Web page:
And the bit about reinventing yourself... you have nothing to show for it that you've mentioned here, so why should I believe you? You say you've turned it around (in 10 months no less), but here you are asking if you should sign up for post-bacc classes. I see no evidence. Right now those grades you've got absolutely do reflect you as a student, and will continue to until you have others to put up next to them. You can't just talk the talk.
Because I can guess pretty well what's going through your head right now, no, this is not me being a b!tch. This is the tough love talk. If you can't convince a random stranger on the internet with a bare bones rendition of your reinvention, how on earth do you expect to convince an adcom? Hmm?
 
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I actually did read through your first post. It didn't take me long because I've read almost the exact same thing at least once a month since I joined SDN. I pointed out the sub-3.0 gpa thread so that you can go read the details of how all those other people have actually done it instead of it getting retyped here for the thousandth time. All your questions can be answered there, or in the success thread, by people who have done it. If I have to spell out every detail for you than I begin to doubt that you have the initiative or determination to do what needs to be done here. Due diligence and all...

And the bit about reinventing yourself... you have nothing to show for it that you've mentioned here, so why should I believe you? You say you've turned it around (in 10 months no less), but here you are asking if you should sign up for post-bacc classes. I see no evidence. Right now those grades you've got absolutely do reflect you as a student, and will continue to until you have others to put up next to them. You can't just talk the talk.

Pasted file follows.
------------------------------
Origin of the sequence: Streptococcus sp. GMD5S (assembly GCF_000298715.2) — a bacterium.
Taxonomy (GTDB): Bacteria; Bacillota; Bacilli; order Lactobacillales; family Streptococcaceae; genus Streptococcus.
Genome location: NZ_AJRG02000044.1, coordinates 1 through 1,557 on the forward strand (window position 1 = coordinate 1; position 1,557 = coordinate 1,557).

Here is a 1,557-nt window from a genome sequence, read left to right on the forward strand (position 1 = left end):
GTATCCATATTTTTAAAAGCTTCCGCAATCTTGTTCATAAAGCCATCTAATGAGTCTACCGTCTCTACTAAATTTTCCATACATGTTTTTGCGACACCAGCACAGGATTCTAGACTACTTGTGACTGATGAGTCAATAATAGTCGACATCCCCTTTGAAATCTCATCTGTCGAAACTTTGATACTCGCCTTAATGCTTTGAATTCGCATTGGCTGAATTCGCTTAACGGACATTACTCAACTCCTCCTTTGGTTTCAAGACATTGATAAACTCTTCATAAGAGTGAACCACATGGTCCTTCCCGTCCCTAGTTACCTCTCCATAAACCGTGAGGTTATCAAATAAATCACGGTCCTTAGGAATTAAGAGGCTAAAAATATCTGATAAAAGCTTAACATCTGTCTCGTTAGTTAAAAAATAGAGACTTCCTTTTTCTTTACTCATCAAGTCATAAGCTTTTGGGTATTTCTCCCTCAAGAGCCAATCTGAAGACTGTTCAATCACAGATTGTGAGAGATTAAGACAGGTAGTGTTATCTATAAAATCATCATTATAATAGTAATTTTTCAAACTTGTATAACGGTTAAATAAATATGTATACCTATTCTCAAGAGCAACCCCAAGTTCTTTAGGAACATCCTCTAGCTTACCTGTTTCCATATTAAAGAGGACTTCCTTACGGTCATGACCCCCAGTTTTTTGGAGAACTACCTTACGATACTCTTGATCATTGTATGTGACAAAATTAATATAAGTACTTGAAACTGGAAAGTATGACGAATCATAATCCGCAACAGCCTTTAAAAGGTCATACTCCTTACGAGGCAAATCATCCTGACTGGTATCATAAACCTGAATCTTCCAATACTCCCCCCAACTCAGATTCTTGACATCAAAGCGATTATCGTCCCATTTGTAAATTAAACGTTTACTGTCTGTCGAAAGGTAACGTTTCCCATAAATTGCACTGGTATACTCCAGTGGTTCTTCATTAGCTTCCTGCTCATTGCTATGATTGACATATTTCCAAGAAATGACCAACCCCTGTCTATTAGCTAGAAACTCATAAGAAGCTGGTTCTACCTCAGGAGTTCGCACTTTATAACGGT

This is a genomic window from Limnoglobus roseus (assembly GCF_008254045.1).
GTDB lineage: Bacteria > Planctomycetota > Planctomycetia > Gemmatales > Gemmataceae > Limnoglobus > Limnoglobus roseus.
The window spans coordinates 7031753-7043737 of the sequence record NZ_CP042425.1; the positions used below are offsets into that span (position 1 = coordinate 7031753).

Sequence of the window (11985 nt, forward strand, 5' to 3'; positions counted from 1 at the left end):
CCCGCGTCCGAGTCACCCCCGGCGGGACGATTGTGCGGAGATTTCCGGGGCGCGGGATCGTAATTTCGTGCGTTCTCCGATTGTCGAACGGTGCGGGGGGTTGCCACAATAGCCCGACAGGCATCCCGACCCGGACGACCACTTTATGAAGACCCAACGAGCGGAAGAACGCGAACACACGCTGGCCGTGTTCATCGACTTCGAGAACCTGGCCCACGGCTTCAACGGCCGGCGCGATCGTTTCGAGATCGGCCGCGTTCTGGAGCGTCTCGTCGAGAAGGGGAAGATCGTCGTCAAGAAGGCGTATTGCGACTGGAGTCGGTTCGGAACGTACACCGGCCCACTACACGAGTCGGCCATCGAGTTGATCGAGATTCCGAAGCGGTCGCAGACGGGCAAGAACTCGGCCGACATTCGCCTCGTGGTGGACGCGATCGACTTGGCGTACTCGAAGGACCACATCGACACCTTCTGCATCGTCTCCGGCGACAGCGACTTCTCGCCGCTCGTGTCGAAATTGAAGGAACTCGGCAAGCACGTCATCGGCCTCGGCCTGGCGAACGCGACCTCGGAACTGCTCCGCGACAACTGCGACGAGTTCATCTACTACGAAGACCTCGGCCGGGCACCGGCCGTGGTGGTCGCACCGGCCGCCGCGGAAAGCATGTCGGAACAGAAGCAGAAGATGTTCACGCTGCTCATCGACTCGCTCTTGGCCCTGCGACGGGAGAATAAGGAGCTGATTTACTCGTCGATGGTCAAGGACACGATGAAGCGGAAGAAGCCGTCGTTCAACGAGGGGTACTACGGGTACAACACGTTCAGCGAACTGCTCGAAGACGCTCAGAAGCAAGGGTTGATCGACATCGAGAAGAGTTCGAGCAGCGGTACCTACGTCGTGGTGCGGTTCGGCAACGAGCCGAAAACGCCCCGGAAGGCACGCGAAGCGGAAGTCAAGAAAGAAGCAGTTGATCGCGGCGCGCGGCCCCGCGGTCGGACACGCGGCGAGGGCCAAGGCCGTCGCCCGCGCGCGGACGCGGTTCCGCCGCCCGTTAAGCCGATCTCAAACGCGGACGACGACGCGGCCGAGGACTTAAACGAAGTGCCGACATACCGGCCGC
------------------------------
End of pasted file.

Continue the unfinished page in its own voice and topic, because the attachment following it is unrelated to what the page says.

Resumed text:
Because I can guess pretty well what's going through your head right now, no, this is not me being a b!tch. This is the tough love talk. If you can't convince a random stranger on the internet with a bare bones rendition of your reinvention, how on earth do you expect to convince an adcom? Hmm?
Lol. Of course I haven't done anything to show for it yet and you're right, it's only been 10 months. But I can tell you that my mentality about school, success and where I want to take my future career, has changed. Going back to you're point that I simply "haven't done anything", That is what I am planning on doing with this classes and start to take up ECs. There's got to be a starting point to everything, and this is it.

I'm not asking if I should take post bacc classes because regardless, I will be going back to school. Its just a matter of me following me dream or finding something else. Maybe you're confused. I'm asking if it is ultimately worth it and if I do achieve 4.0s all around, or whether it's just not actually possible within the scope of admissions regardless if I'm an honors student in post bacc.